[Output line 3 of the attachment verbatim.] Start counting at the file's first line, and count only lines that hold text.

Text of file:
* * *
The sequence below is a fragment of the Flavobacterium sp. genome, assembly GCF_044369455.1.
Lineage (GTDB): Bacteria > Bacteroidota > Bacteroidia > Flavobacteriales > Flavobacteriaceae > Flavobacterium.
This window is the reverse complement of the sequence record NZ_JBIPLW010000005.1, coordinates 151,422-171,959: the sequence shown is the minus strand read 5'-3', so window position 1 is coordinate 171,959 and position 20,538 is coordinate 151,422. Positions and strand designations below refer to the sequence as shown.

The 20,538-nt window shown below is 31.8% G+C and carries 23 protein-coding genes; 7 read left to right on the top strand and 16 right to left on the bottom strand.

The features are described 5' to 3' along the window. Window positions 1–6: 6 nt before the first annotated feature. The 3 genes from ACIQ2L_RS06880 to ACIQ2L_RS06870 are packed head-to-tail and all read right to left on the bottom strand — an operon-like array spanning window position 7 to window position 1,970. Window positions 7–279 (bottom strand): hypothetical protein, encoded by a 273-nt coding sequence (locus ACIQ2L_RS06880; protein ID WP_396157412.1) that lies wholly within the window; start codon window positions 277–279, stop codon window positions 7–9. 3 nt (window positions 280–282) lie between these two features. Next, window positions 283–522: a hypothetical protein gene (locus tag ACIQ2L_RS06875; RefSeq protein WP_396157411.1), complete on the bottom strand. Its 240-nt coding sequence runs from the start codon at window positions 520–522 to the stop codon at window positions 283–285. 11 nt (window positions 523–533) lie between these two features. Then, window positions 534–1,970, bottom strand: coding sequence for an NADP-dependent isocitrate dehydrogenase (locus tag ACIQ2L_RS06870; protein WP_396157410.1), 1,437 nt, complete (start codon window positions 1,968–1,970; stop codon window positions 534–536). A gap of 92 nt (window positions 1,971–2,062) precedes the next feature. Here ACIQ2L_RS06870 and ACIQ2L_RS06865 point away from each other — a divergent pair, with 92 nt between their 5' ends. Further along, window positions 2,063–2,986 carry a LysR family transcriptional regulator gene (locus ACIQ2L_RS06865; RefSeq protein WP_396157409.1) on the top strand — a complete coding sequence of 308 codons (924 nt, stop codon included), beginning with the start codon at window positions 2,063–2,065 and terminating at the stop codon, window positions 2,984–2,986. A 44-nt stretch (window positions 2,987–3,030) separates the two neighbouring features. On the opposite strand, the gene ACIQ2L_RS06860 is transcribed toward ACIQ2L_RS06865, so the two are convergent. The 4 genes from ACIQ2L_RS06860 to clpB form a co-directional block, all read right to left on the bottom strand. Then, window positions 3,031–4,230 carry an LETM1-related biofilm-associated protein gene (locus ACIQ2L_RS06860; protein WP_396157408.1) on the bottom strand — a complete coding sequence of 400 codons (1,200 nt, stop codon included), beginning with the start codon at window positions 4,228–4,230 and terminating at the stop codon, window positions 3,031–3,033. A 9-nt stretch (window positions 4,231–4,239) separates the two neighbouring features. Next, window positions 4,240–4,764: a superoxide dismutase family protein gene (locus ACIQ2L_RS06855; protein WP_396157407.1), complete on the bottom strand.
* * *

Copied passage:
This window is the reverse complement of the sequence record NZ_JBIPLW010000005.1, coordinates 151,422-171,959: the sequence shown is the minus strand read 5'-3', so window position 1 is coordinate 171,959 and position 20,538 is coordinate 151,422. Positions and strand designations below refer to the sequence as shown.